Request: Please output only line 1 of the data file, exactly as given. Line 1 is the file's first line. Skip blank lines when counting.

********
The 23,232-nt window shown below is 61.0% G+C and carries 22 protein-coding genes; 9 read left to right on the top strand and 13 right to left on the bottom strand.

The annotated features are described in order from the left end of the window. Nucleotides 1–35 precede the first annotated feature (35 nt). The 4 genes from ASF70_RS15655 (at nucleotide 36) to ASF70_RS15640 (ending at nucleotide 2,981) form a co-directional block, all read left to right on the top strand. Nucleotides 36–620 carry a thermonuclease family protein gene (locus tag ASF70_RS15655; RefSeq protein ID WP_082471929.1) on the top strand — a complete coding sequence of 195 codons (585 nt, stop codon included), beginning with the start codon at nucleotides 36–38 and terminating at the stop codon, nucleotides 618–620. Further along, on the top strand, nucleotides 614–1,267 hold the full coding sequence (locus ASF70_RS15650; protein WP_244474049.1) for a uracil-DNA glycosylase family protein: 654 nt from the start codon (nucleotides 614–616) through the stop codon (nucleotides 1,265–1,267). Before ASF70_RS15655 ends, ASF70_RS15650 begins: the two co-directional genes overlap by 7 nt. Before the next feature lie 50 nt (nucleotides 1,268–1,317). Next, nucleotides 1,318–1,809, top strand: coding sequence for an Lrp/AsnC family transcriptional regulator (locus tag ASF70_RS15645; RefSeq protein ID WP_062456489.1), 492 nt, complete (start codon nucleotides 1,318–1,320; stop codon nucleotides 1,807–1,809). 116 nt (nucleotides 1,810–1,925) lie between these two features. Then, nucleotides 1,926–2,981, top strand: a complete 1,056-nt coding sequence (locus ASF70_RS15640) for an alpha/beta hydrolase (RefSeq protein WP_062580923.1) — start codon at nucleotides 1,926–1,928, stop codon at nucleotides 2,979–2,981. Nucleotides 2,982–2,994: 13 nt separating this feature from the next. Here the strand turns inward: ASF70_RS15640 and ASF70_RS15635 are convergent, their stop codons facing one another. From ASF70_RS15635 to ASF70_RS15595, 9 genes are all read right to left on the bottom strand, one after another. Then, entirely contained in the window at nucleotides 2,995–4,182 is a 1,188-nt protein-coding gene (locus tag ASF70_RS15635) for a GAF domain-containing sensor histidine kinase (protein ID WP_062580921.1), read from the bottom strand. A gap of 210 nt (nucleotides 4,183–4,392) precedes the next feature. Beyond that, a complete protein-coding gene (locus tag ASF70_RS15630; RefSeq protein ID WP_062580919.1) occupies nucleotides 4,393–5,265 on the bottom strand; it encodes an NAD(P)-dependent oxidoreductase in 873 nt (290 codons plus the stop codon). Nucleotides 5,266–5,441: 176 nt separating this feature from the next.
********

The 23,232-nt window shown below is 61.0% G+C and carries 22 protein-coding genes; 9 read left to right on the top strand and 13 right to left on the bottom strand.